Part 1: The Mechanics of Habit-Building
In my last post, I talked about 3 ways to get into healthier diet habits without increasing stress. In these next two posts I’ll show you a few non-dietary ways to improve your health without feeling steamrolled. These simple ways will get you moving and keep you moving, and are easily incorporated into your daily routine.
Yes, of course, I mean exercising. But don’t get into a lather about it. I’m not going to recommend some strenuous or time-consuming addition to your already loaded day! What I’m going to present are a few simple tweaks that will help you incorporate more movement, steps, and activity. You will gradually find you are able to move more easily, burn more calories, and enjoy a more fit body. You’ll want to make these things an automatic part of your busy day. But first, let’s talk about the mechanics of making changes and building habits.
Small Adjustments = A Change in Direction
One of my favorite analogies about change is the illustration of a ship headed toward a particular port. Imagine that the ship’s captain makes a tiny little adjustment to the direction of the ship. Nobody notices that the ship is heading a few degrees to the left or to the right. But as the ship continues on its course, it is now pointed slightly away from its original destination. The further the ship travels, the farther off the original course it gets. When it finally comes into port, it is a totally different location than the original port. Just from one tiny change! If the captain continued to make small changes – the ship might arrive at a destination on a completely different continent!
You can build habits more easily by making small, incremental changes than by trying to change in one big leap. In fact, trying to go from zero to 100% is about the fastest way to failure when trying to form a new habit. Very few people are able to go “cold turkey” or be an overnight success at maintaining a new behavior! Even if you have strong willpower and drive, life somehow gets in the way of building or breaking a habit. You might find yourself slammed by unforeseen events that effectively block your efforts. But often times it’s just the same-old, same-old that holds sway. Eventually, you realize you’ve fallen back into an old behavior because it’s easier and requires less thinking.
Identify the Why
First of all, find your motivation. Get a clear understanding of why you need to make the change. It may be as simple as fitting into your favorite pants without looking like you were poured into them. Perhaps it is a little grander; a wedding, class reunion, or another special event. Maybe it’s a life-changing reason, such as resisting a chronic disease, healing your body or avoiding health issues that accompany overweight. Whatever your “why” is, that is the goal you are seeking. It’s what will keep you going when you want to backslide into your old habits.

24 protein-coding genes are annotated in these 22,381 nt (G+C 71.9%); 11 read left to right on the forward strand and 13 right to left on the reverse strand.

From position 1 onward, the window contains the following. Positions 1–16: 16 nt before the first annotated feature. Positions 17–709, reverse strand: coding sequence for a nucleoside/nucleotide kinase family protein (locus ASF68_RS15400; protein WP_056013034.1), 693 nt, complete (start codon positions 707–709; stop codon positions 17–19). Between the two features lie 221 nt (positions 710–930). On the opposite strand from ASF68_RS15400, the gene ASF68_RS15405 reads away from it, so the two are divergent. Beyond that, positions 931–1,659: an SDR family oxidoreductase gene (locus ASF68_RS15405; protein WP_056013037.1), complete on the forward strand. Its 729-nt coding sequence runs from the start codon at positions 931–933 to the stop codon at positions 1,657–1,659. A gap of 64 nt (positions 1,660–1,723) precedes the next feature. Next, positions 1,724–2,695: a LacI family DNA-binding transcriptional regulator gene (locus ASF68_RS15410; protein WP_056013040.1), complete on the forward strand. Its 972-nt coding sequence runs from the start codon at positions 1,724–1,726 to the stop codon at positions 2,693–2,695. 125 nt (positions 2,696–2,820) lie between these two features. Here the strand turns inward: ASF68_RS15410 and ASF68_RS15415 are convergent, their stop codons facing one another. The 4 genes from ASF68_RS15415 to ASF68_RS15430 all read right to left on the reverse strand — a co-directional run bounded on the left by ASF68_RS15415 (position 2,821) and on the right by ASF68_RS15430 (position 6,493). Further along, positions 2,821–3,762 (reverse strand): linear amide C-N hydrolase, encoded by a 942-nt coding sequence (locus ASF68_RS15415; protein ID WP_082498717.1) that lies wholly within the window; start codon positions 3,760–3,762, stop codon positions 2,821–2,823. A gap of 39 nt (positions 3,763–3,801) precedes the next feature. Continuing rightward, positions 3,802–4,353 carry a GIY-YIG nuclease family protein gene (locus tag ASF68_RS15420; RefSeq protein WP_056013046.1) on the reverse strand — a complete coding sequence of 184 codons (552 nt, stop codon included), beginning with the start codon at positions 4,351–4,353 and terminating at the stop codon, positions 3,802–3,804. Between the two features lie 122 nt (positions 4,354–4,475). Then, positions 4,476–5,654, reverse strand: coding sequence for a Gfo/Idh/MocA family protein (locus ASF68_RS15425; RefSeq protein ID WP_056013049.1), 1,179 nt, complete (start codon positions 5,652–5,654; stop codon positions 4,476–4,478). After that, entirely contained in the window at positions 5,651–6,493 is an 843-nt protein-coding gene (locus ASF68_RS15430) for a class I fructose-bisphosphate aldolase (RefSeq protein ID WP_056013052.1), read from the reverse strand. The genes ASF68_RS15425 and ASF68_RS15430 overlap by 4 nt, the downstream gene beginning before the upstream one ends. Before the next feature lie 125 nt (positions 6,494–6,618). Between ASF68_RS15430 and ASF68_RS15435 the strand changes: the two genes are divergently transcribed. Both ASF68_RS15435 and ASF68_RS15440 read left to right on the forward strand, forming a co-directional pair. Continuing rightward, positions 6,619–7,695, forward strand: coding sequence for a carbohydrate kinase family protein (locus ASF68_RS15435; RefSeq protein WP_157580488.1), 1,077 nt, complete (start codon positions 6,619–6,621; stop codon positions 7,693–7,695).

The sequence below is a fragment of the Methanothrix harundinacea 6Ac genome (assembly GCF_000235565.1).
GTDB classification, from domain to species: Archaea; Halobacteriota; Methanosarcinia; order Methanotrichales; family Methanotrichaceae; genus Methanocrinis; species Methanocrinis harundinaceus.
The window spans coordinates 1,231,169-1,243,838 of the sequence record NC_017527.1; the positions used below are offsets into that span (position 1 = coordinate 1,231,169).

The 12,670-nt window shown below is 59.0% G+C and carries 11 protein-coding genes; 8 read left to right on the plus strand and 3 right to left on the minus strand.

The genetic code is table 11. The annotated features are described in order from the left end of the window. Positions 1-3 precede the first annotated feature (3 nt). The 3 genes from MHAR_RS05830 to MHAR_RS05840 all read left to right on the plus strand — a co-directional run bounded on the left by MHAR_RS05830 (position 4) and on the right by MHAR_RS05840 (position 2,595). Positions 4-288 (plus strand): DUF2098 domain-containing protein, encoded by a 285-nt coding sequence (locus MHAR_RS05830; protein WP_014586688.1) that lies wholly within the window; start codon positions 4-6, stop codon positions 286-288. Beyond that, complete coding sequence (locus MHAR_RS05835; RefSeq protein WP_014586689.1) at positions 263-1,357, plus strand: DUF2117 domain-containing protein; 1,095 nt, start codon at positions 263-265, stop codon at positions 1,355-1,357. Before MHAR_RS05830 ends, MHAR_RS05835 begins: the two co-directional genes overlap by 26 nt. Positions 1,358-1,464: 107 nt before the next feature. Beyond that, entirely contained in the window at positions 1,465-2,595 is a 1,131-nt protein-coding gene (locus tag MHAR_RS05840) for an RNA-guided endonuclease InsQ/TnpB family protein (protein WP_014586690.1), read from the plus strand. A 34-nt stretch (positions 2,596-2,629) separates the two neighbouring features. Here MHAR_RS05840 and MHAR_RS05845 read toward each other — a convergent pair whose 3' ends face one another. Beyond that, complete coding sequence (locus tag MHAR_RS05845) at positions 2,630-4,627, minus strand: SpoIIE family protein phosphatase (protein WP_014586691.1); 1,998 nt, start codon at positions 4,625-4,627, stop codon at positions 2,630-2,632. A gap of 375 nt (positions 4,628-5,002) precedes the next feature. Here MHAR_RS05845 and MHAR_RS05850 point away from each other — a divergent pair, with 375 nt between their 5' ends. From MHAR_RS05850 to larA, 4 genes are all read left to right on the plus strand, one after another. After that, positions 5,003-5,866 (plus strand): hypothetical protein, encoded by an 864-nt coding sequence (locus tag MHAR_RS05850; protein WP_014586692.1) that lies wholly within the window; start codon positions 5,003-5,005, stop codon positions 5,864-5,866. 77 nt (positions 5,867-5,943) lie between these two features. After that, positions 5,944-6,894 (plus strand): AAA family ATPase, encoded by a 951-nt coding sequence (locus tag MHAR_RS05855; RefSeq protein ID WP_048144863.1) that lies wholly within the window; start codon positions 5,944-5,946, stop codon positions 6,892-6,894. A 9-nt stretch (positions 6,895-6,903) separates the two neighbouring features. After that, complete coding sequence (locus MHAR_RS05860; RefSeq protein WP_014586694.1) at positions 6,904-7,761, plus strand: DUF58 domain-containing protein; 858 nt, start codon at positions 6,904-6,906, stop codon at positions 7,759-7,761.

Visualize the outcome
If you can picture what your destination looks like, you will be more likely to keep on course. Imagine the dress, the swimsuit, the healthy body, or whatever your goal is, (or find an actual picture). Burn it into your mind or post it where you can see it every day. Let that image be a stimulus to you, especially in moments of weakness.
Have a Plan
Don’t set yourself up to fail because you didn’t bring a road-map. Jot down a plan for success by listing where you want to start, and your steps to success. In part 2, I’m going to list some tips and ideas for easy exercises and routines to include in your plan. You can decide where you want to start, and what to do after you master your first efforts. Tweak your plan as you go. If you start out a little too ambitiously; you may have to scale it back. Or perhaps you underestimated yourself and find you are not challenged enough; so beef it up a little. But most of all, stick to your general outline and keep your eyes on the prize!
Give Yourself Time…
You are in this to get the job done, so allow yourself the time you need to do it right. Take the baby steps, and let each phase become a natural part of your body and activity. I strongly recommend the 30-day method. Thirty days is the space of time it usually takes for a habit to embed itself in your brain. Before moving on to the next step or phase, allow yourself 30 days to practice one behavior. This way, you focus on creating one habit without adding stress to your busy day.
So you fell off the wagon, skipped a few days, or just generally blew it. Forgive yourself and get back on the horse. Don’t allow guilt or self-abuse derail your efforts! You’re human. Humans fail. But humans also get up and try again and go on to bigger and better things because of it. You are able to achieve it. Rejoin the human race and go for it again.
Buddy-up and Celebrate Your Triumphs
If you have a buddy along with you, your trek is a little less grueling, and wins are much sweeter! Take someone with you on your journey who will have your back along the way. And rejoice in your victory. Not just the major one at the end, but the little accomplishments along the way as well.
In my next post, I will be presenting some very unique moves you can easily fit into your daily schedule. Also, I will have a special gift for you to use to follow along and keep track of your progress! So stay tuned, and I’ll see you back again next week!